• If you are new to these Forums, please take a moment to register using the fields above.


No announcement yet.

Daily review versus Weekly review

  • Filter
  • Time
  • Show
Clear All
new posts

  • Daily review versus Weekly review

    As a newbie to GTD, I am still finding my way, and am in need of some advice on reviews.

    My setup involves Nirvana, Evernote and paper. (Nearly) every morning, I follow a checklist that gets my inbox to zero, with all actions organised and all lists current, and then I 'star' actions to work on that day. This takes between 10 and 30 minutes. I do a bit of random sorting through the day also.

    When it comes to my Friday review, I feel that there is not much else to do after my daily review. Maybe I will fill in some time and effort estimates, maybe convert a task into a project etc.

    How do other people's reviews differ? Maybe I am too thorough with my daily review? I am very curious to hear some stories from other GTD users!


  • #2

    I'm impressed! Daily AND weekly reviews! Sounds like a very good way to stay on top of things, if you can keep it up and want to do it then I suggest you continue.

    However there might be a bit too much control and maintenance of the system and the order of things, and not taking enough time spend on the higher horizons like goals and visions. And what happens to your system when you get sick, can you keep it up although you are not 100%?

    A suggestion is that during the WR you let loose a bit from the norm and get Creative and Courageous!

    Life is good


    • #3
      I tend to use a daily review to run through my pre-defined action lists to remind myself of what I'm supposed to be doing today or this week, whereas the weekly review goes to higher levels and looks at how the current projects and actions align with longer term goals. Do I have projects to move towards those longer term goals? Do I still want to be doing the projects currently on my list? Do I need to plan any projects in more detail?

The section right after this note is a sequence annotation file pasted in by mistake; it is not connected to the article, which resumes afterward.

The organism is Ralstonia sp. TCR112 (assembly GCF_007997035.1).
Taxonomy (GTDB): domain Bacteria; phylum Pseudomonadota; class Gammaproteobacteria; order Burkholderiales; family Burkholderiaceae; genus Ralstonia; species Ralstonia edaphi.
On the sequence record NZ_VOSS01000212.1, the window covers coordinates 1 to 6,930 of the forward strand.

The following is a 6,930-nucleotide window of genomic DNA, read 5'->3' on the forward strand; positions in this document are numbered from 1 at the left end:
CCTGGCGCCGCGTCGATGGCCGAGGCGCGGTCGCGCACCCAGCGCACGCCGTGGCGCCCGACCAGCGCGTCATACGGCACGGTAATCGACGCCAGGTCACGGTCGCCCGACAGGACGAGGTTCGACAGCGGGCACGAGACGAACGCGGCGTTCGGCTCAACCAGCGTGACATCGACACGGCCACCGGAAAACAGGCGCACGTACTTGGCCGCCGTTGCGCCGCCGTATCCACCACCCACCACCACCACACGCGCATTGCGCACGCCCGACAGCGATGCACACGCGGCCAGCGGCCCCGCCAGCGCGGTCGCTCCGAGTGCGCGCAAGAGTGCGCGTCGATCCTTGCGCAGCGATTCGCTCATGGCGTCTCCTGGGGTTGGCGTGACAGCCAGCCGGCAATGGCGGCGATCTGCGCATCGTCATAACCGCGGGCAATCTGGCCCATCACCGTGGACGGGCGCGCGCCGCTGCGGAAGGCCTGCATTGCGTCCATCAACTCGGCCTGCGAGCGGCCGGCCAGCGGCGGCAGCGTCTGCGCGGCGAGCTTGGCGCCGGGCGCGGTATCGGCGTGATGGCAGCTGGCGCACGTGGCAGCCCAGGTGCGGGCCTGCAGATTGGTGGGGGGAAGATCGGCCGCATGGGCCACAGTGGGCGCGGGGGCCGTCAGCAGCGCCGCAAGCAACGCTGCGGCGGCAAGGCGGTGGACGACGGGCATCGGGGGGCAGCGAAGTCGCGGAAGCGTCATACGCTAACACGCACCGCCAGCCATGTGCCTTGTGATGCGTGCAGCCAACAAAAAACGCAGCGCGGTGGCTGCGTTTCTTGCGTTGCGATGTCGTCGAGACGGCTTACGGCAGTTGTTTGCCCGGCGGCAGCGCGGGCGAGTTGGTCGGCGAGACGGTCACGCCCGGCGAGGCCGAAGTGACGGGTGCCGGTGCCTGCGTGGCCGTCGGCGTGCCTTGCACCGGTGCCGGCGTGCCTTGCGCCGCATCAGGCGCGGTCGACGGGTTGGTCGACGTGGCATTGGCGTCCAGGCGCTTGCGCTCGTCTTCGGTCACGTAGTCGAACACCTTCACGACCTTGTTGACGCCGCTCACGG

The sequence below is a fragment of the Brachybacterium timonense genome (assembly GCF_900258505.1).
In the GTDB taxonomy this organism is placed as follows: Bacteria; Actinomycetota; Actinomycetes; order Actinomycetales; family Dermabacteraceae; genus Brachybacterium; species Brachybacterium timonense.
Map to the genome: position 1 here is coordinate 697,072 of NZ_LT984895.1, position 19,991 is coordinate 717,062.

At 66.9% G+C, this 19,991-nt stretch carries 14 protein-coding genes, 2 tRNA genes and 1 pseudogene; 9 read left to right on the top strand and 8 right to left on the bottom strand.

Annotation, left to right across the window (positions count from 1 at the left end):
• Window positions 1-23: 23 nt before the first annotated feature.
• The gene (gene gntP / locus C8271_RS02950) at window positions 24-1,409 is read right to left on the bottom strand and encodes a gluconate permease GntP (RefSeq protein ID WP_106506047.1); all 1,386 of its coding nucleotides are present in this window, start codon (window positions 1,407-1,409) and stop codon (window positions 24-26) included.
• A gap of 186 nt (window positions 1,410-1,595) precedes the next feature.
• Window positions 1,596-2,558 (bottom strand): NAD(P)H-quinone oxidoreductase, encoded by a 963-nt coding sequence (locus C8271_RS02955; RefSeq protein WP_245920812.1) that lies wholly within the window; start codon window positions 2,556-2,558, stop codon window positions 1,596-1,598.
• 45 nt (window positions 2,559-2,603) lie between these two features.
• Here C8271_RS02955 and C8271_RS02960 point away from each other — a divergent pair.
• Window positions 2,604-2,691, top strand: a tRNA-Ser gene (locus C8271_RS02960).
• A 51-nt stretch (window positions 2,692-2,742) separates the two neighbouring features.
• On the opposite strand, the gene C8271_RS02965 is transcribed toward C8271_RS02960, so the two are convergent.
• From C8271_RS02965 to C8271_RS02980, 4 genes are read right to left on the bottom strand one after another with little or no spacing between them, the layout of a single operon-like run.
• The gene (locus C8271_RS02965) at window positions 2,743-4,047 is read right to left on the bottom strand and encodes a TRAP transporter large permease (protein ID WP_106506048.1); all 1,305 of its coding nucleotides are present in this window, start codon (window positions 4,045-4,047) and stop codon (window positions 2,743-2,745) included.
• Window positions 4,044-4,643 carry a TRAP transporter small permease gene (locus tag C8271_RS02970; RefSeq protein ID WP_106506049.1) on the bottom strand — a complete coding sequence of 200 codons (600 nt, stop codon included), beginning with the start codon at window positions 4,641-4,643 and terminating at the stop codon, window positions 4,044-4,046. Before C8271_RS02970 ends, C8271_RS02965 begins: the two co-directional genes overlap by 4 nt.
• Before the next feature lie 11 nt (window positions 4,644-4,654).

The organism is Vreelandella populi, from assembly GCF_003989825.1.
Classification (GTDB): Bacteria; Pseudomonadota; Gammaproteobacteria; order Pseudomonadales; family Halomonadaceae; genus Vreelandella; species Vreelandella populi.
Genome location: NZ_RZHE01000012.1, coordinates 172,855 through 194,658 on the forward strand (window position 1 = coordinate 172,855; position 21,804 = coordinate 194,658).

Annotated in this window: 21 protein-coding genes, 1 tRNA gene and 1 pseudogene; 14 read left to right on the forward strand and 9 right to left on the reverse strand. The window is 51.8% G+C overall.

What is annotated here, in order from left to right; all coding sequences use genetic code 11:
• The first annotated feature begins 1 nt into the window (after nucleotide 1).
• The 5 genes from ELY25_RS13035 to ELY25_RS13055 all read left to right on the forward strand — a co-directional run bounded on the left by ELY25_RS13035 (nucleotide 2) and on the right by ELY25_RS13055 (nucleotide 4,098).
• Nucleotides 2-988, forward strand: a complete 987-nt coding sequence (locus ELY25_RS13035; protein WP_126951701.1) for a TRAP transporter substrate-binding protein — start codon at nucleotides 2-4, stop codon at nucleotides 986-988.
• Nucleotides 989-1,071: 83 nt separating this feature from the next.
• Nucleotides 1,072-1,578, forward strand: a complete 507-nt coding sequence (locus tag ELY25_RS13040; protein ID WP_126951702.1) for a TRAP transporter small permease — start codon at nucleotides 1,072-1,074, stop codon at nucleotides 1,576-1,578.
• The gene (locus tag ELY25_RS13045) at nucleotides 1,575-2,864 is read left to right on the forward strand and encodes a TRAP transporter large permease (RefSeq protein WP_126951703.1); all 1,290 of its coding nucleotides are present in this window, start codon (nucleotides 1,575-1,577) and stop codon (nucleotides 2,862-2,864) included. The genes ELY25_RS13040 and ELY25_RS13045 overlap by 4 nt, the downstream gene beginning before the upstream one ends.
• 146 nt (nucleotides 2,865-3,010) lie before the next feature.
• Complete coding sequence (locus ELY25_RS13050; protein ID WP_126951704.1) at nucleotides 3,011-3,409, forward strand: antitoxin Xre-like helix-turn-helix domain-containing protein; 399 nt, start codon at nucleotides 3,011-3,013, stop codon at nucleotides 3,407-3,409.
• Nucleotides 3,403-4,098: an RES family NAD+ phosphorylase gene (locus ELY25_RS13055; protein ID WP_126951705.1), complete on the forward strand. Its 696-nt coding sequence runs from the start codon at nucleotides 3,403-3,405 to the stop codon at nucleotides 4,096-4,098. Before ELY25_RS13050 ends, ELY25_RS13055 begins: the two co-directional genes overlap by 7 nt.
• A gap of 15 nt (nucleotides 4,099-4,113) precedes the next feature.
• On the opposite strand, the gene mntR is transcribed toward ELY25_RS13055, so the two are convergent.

That said, it sounds like you're doing great. What do YOU feel is missing?


      • #4
        I also use Weekly Reviews for the higher level

        I am also a daily reviewer and so by the time the weekly review rolls around I am pretty clear about the runway. So during the weekly review, I also do more reviews at the higher level. In fact, these days, I actually start my weekly reviews from my horizons of focus mindmap.


        • #5
          I would agree with the other posters that the weekly review is more strategic.

          My job involves a lot of short actions, single ones as well as project related, so my lists move very quickly. I use my weekly review to step back from the busyness. I often pick up loose ends and tidy up the lists. I look ahead by at least 6 weeks in the calendar and take a really good look at my projects list. The review allows me to link my actions to my projects and keeps on track and proactive, rather than reactive.


          • #6
            It's interesting. I read this post last night, and then started my day with an eye toward what it is that I do in a morning. Admittedly, this is an odd morning, because I've just come back from being out of town for the weekend, but...

            I also do what you're calling the "daily review." Inboxes to zero, looking at my lists, figuring out what the main things on my schedule will be for that day.

            But I think if that's all you're doing at your weekly review, you may be missing out on harnessing the true power of the WR. At my WR, that's when I back up to 10 and 20,000 feet, and often even up to 30,000 feet (I'm writing my dissertation, so managing the 1-2 year goals is critical right now). I make sure I've captured at those levels, I make sure that all my projects are represented in my calendar and my NA lists, and I see if there are any balls I need to get rolling. For instance, there's a conference coming up at the end of October, and even though it's September 4, I need to start drafting my presentation. But that wasn't on my NAs or even my projects lists yet; I looked at the calendar, did a little 3-dimensional thinking, and went, "Okay, that's got to go in the hopper."

            So that's where my WR goes. Yes, I do all the clearing the decks thing every day, but the WR is still important for that "backing away" aspect.